prague castleThe fairy-tale fortress known as Pražský hrad, or simply hrad, covers an area of more than seven football fields and is filled with enough art and culture to get lost in the many spires, towers and palaces. Officially the largest ancient castle in the world, according to Guinness, hrad has always been the seat of the monarchs and many of these have modified the castle resulting in many style of architecture that mix together to create a timeline of the fortress.


Charles Bridge

charles bridgeWhether is walking across the bridge or looking at from the towers, the Charles Bridge with its baroque statues is a sight to behold. Originally there was the Judith Bridge, but a rather violent flood reduced it to a single arch. This lack of a crossing prompted the creation of the Stone Bridge, as it was originally called. A carved stone head at the end of the bridge, known as the bearded man or Bradáč, is a flood marker used in medieval times to warn the people of Prague when it was time to leave your house and find higher ground.


Cathedral of St Peter and Paul

st peeter and paulOn top of the Petrov hill in the centre of Brno sits a Baroque style cathedral that reaches almost 100 meters into the sky. History tells a story of how the citizens of Brno outsmarted the Swedes, who were attacking the town, by ringing the church bells an hour early. This was due to an agreement with the attackers that should they not succeed in taking the city before midday, the attack would be cancelled. To this day the ringing of the bells that mark 12 noon takes place at 11AM.


Český Krumlov Castle

cesky castleA world heritage monument and home to noble families, the State Castle on situated on the rock promontory on the banks of the Vltava River in the town of Český Krumlov is one of the most important historic sight in central Europe. The castle is surrounded by a complex of forty buildings, palaces and a castle park that spans seven hectares.


Bone Collections

bone collectionsWith family coat of arms mage from pelvises and shoulder blades of skulls and other bones made into shapes such as hearts or anchors, the ossuaries of the Czech Republic are a rather unique attraction. Many of the towns have their own ossuary/catacomb/mummy collections with those of Kutná Hora and Brno standing out as the most impressive.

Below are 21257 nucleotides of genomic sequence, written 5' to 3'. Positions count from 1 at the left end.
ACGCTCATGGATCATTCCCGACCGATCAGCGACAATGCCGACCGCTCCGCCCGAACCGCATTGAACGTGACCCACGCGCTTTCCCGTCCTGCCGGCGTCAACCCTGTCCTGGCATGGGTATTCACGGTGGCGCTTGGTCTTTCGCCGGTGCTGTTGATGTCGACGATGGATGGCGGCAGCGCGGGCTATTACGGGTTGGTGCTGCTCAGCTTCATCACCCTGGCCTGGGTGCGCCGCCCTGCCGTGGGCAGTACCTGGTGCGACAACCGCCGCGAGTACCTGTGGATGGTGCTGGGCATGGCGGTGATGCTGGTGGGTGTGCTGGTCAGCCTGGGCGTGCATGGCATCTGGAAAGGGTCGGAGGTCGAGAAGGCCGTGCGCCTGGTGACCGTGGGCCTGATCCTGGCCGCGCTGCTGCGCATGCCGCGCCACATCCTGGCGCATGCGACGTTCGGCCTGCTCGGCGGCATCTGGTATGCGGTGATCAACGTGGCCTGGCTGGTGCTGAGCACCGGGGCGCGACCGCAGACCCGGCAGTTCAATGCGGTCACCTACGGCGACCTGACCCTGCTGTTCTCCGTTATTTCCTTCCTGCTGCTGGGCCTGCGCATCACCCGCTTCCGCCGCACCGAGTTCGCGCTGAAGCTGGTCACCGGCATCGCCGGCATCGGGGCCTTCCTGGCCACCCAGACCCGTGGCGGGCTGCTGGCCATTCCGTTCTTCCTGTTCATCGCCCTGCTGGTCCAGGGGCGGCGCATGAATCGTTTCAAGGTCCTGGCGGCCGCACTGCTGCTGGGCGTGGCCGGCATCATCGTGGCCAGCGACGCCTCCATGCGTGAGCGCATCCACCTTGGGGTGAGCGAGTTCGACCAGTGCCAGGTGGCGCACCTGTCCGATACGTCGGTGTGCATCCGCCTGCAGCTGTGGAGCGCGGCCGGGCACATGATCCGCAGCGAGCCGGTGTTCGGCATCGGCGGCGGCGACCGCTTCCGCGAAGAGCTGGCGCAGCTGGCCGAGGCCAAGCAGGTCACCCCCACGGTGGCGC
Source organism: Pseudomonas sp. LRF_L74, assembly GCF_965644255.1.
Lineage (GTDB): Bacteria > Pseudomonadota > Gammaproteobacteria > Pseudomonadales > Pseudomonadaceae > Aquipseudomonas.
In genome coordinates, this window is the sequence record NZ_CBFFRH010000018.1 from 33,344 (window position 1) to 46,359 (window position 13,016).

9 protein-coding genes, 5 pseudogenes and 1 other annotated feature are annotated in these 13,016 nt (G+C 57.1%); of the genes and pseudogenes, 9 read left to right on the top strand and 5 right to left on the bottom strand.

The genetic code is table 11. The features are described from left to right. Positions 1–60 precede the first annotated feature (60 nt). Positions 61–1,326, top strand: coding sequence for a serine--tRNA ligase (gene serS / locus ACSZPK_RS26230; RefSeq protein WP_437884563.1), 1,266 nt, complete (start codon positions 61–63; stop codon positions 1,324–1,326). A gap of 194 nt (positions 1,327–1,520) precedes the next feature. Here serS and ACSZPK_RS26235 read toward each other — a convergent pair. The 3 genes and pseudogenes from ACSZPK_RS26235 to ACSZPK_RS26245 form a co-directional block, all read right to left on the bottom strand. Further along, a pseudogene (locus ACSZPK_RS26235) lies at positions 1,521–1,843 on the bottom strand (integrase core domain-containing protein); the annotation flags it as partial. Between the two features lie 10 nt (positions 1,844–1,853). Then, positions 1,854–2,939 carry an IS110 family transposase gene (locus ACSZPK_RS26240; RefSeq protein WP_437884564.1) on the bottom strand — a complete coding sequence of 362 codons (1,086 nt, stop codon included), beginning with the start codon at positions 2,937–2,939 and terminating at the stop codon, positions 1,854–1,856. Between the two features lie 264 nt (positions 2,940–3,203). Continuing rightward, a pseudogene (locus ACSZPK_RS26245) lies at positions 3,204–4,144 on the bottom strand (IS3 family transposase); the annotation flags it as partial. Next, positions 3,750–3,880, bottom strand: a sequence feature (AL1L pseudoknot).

Things to do:

things to do

The Czech Republic is well known for its culture and night life, with days spent wandering through ancient castles and nights out that vary from bar to bar. If nightclubs aren’t really your thing, and a tour of a brewery doesn’t sound much better, the Czech countryside is perfect for hiking or cycling with many spectacular views.

Any trip to the Czech Republic, however, has to include at least one classical concert. From the beauty of the music halls to the experience of the live event itself, these spectacles take place in churches, castles and other ancient buildings and should not be missed.


  • Beltine Festival of Celtic Culture – Bohemia (April)
  • Pálení čarodějnic (Burning of the witches) (April)
  • United Islands of Prague Festival – Prague (June)
  • Summer Folk Dance Weekend – Tabor (August)
  • Harvest Festival – Posviceni before the harvest, Obzinky after the harvest


Essential information:

Passport and Visa:

Holders of passports from the UK and other EU counties, Iceland, Norway, and Switzerland do not require a visa in order to enter the Czech Republic.

Other passports form countries such as Albania, Andorra, Antigua & Barbuda, Argentina, Australia, Bahamas, Barbados, Bosnia & Herzegovina, Brazil, Brunei, Canada, Chile, Costa Rica, Croatia, Guatemala, Honduras, Hong Kong, Israel, Japan, Macedonia, Macao, Malaysia, Mauritius, Mexico, Monaco, Montenegro, New Zealand, Nicaragua, Panama, Paraguay, Saint Christopher & Nevis, Salvador, San Marino, Serbia, Seychelles, Singapore, South Korea, Taiwan, USA, Uruguay, Vatican and Venezuela can enter without a visa for up to 90 days.

All passports used to enter the country must be valid for a minimum of 90 days after you leave the Czech Republic.



The Czech Republic has all the normal trains, buses, trams and metro systems, which makes getting around relatively easy since it is also affordable and reliable. Tickets for single journeys can be purchased, but if you are staying for a longer period of time, the travel passes can be very advantageous. Getting in between different town can be accomplished through the use of the rail network. Rychlík or Spěšný trains are faster, but only stop at the major towns, while Osobnni trains will stop at all small stations while travelling at a slower speed.


Health and safety:        

The Czech Republic does not require any special vaccinations, although you should check that you are up to date with your routine vaccinations.

As a country that receives many tourists each year, pickpockets and the like can be found. Certain tourist attractions such as the Charles Bridge are often very crowded and make the job a lot easier for thieves.

After the splitting of Czechoslovakia, Slovcakia started using the Euro while the Czech Republic uck to the Koruna. Many tourists have assumed that euros would be accepted, but this is not the case.

Useful numbers:

  • Along with the European emergency number (112),
  • Fire brigade: 150
  • Ambulance: 155
  • Metropolitan police: 156
  • Police: 158


powerThe Czech Republic uses the standard socket type that is found in Europe. Meaning plug types E, C and F will work. The sockets supply the electricity at 230volts and 50hertz.